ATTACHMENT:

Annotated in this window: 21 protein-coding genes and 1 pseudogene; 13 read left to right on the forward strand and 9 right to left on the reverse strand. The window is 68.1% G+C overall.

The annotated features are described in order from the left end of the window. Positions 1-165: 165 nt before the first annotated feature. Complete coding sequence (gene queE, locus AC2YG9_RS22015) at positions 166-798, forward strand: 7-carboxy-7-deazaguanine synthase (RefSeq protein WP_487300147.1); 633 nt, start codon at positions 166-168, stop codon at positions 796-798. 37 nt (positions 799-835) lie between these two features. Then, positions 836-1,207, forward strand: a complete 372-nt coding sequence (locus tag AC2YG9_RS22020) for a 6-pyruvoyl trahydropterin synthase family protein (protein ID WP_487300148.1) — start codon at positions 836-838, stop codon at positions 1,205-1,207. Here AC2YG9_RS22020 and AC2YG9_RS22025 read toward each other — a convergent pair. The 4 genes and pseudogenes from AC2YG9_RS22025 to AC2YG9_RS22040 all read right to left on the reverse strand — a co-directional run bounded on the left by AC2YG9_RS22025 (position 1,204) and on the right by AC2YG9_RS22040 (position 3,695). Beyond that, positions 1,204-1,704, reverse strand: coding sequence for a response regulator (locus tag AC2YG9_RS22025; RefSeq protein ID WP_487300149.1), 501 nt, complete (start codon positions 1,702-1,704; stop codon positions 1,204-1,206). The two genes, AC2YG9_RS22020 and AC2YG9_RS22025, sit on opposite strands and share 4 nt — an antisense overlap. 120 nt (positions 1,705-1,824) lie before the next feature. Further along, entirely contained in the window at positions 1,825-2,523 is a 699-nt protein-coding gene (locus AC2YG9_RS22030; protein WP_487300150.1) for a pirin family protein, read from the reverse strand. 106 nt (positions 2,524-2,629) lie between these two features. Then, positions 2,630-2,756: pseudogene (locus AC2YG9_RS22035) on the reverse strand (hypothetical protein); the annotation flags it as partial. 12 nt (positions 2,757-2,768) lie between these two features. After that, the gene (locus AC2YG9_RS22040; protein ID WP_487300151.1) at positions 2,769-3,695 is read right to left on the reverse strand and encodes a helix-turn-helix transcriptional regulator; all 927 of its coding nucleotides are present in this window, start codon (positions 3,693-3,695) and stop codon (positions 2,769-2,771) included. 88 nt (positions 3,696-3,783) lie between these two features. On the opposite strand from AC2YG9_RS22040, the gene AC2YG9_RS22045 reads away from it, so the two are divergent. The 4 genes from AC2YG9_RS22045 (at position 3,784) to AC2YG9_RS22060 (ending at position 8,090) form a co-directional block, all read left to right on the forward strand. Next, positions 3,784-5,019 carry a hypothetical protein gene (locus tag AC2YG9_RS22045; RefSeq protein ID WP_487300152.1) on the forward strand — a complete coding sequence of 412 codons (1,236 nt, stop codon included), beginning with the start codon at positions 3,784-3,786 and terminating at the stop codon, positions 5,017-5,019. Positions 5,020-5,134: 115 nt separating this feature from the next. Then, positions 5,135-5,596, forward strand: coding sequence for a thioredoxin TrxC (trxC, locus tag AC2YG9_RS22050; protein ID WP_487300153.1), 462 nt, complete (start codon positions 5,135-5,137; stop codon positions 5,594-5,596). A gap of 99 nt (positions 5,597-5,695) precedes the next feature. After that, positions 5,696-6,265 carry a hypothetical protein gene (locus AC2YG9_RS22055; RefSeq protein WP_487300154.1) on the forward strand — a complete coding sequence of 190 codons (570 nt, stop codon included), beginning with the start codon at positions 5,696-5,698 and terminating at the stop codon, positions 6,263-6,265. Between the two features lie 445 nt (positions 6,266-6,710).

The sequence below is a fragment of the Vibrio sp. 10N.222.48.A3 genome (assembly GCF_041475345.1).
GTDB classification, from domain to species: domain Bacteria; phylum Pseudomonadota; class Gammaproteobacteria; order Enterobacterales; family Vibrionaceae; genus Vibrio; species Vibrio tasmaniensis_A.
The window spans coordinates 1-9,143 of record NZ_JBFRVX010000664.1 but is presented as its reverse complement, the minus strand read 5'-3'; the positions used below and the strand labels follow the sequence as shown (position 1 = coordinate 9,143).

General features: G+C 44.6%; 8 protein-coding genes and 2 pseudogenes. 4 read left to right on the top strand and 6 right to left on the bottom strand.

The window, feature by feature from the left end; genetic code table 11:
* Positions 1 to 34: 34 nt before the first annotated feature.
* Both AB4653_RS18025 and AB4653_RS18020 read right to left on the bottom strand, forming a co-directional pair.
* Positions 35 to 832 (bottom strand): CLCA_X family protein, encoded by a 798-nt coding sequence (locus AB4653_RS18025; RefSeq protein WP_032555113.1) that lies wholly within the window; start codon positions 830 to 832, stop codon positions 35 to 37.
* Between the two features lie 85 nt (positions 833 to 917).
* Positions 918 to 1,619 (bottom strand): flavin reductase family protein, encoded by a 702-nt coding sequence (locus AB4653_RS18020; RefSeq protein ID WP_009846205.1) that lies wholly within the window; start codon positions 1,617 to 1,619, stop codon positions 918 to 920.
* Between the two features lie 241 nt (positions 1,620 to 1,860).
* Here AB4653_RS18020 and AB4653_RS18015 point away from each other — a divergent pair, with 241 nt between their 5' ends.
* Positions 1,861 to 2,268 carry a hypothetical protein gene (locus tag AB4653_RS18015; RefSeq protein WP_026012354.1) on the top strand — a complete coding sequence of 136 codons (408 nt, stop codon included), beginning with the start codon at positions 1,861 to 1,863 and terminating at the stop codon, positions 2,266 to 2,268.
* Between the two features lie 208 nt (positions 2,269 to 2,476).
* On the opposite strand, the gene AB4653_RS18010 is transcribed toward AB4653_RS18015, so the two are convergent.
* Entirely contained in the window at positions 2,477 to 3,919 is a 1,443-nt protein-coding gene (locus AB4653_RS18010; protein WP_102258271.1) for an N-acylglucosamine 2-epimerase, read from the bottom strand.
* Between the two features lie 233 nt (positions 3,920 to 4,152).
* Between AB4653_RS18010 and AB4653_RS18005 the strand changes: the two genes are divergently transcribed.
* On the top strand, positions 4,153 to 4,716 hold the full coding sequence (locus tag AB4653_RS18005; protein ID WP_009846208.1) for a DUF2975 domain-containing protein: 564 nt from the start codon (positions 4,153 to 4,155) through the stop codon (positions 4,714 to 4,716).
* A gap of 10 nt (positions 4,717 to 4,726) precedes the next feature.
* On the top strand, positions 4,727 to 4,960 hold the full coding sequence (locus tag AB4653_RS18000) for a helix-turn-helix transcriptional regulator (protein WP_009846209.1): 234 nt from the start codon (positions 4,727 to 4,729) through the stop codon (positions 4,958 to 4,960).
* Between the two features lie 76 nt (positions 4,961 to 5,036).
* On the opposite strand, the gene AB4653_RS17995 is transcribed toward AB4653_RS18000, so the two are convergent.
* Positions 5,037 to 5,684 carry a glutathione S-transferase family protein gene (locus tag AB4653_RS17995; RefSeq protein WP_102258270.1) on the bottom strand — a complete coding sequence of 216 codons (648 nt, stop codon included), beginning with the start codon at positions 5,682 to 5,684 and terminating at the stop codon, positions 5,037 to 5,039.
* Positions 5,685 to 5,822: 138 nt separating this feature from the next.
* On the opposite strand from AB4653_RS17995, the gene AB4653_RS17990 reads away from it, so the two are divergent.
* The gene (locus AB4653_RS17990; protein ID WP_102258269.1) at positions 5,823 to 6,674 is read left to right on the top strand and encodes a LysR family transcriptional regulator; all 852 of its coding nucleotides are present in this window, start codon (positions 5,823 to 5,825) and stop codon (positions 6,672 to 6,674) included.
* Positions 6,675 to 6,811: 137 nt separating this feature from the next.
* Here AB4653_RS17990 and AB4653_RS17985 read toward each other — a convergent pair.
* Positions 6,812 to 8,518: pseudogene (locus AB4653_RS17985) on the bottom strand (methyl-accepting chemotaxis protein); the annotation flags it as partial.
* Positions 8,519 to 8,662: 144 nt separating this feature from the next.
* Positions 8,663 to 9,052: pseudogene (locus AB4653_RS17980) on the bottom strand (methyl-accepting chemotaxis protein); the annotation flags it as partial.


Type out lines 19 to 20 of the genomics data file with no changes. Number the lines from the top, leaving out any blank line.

* Between the two features lie 233 nt (positions 3,920 to 4,152).
* Between AB4653_RS18010 and AB4653_RS18005 the strand changes: the two genes are divergently transcribed.